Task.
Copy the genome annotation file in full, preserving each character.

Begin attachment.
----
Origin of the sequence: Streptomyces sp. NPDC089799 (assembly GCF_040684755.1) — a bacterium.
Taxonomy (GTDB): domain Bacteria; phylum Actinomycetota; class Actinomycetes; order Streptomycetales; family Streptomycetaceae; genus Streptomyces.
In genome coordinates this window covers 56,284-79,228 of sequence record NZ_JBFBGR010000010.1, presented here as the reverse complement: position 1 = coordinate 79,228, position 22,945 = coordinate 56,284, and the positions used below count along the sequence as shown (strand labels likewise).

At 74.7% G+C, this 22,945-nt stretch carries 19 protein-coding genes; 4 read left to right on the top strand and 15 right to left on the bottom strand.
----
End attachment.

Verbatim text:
Origin of the sequence: Streptomyces sp. NPDC089799 (assembly GCF_040684755.1) — a bacterium.
Taxonomy (GTDB): domain Bacteria; phylum Actinomycetota; class Actinomycetes; order Streptomycetales; family Streptomycetaceae; genus Streptomyces.
In genome coordinates this window covers 56,284-79,228 of sequence record NZ_JBFBGR010000010.1, presented here as the reverse complement: position 1 = coordinate 79,228, position 22,945 = coordinate 56,284, and the positions used below count along the sequence as shown (strand labels likewise).

At 74.7% G+C, this 22,945-nt stretch carries 19 protein-coding genes; 4 read left to right on the top strand and 15 right to left on the bottom strand.